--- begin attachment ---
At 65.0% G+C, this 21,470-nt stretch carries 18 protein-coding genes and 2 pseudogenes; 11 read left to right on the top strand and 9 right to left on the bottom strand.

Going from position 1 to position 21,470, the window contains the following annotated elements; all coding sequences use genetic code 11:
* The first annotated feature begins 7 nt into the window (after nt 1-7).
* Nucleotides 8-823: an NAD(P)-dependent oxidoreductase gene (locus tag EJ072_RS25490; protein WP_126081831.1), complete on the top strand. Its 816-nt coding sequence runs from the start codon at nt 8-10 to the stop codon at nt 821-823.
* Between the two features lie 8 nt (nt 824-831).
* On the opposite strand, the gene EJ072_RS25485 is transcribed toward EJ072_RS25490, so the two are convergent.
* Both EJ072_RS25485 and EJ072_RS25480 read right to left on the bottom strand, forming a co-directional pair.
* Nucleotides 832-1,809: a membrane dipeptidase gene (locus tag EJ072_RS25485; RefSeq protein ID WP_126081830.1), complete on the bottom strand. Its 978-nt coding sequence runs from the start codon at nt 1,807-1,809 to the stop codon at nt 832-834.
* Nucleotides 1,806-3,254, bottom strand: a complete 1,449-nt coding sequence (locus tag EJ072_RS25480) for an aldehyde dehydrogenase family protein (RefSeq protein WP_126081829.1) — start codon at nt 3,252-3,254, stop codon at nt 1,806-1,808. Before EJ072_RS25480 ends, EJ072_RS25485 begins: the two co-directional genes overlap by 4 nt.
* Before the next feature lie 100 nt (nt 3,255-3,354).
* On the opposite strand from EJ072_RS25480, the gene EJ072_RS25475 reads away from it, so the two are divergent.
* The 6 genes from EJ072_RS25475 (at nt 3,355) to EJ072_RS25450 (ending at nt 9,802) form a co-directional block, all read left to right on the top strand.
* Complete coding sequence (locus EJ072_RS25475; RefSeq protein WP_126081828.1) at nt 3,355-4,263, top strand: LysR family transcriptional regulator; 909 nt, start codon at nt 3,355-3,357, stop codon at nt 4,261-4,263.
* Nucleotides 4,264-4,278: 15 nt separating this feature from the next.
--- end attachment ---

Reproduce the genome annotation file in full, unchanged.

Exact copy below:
At 65.0% G+C, this 21,470-nt stretch carries 18 protein-coding genes and 2 pseudogenes; 11 read left to right on the top strand and 9 right to left on the bottom strand.

Going from position 1 to position 21,470, the window contains the following annotated elements; all coding sequences use genetic code 11:
* The first annotated feature begins 7 nt into the window (after nt 1-7).
* Nucleotides 8-823: an NAD(P)-dependent oxidoreductase gene (locus tag EJ072_RS25490; protein WP_126081831.1), complete on the top strand. Its 816-nt coding sequence runs from the start codon at nt 8-10 to the stop codon at nt 821-823.
* Between the two features lie 8 nt (nt 824-831).
* On the opposite strand, the gene EJ072_RS25485 is transcribed toward EJ072_RS25490, so the two are convergent.
* Both EJ072_RS25485 and EJ072_RS25480 read right to left on the bottom strand, forming a co-directional pair.
* Nucleotides 832-1,809: a membrane dipeptidase gene (locus tag EJ072_RS25485; RefSeq protein ID WP_126081830.1), complete on the bottom strand. Its 978-nt coding sequence runs from the start codon at nt 1,807-1,809 to the stop codon at nt 832-834.
* Nucleotides 1,806-3,254, bottom strand: a complete 1,449-nt coding sequence (locus tag EJ072_RS25480) for an aldehyde dehydrogenase family protein (RefSeq protein WP_126081829.1) — start codon at nt 3,252-3,254, stop codon at nt 1,806-1,808. Before EJ072_RS25480 ends, EJ072_RS25485 begins: the two co-directional genes overlap by 4 nt.
* Before the next feature lie 100 nt (nt 3,255-3,354).
* On the opposite strand from EJ072_RS25480, the gene EJ072_RS25475 reads away from it, so the two are divergent.
* The 6 genes from EJ072_RS25475 (at nt 3,355) to EJ072_RS25450 (ending at nt 9,802) form a co-directional block, all read left to right on the top strand.
* Complete coding sequence (locus EJ072_RS25475; RefSeq protein WP_126081828.1) at nt 3,355-4,263, top strand: LysR family transcriptional regulator; 909 nt, start codon at nt 3,355-3,357, stop codon at nt 4,261-4,263.
* Nucleotides 4,264-4,278: 15 nt separating this feature from the next.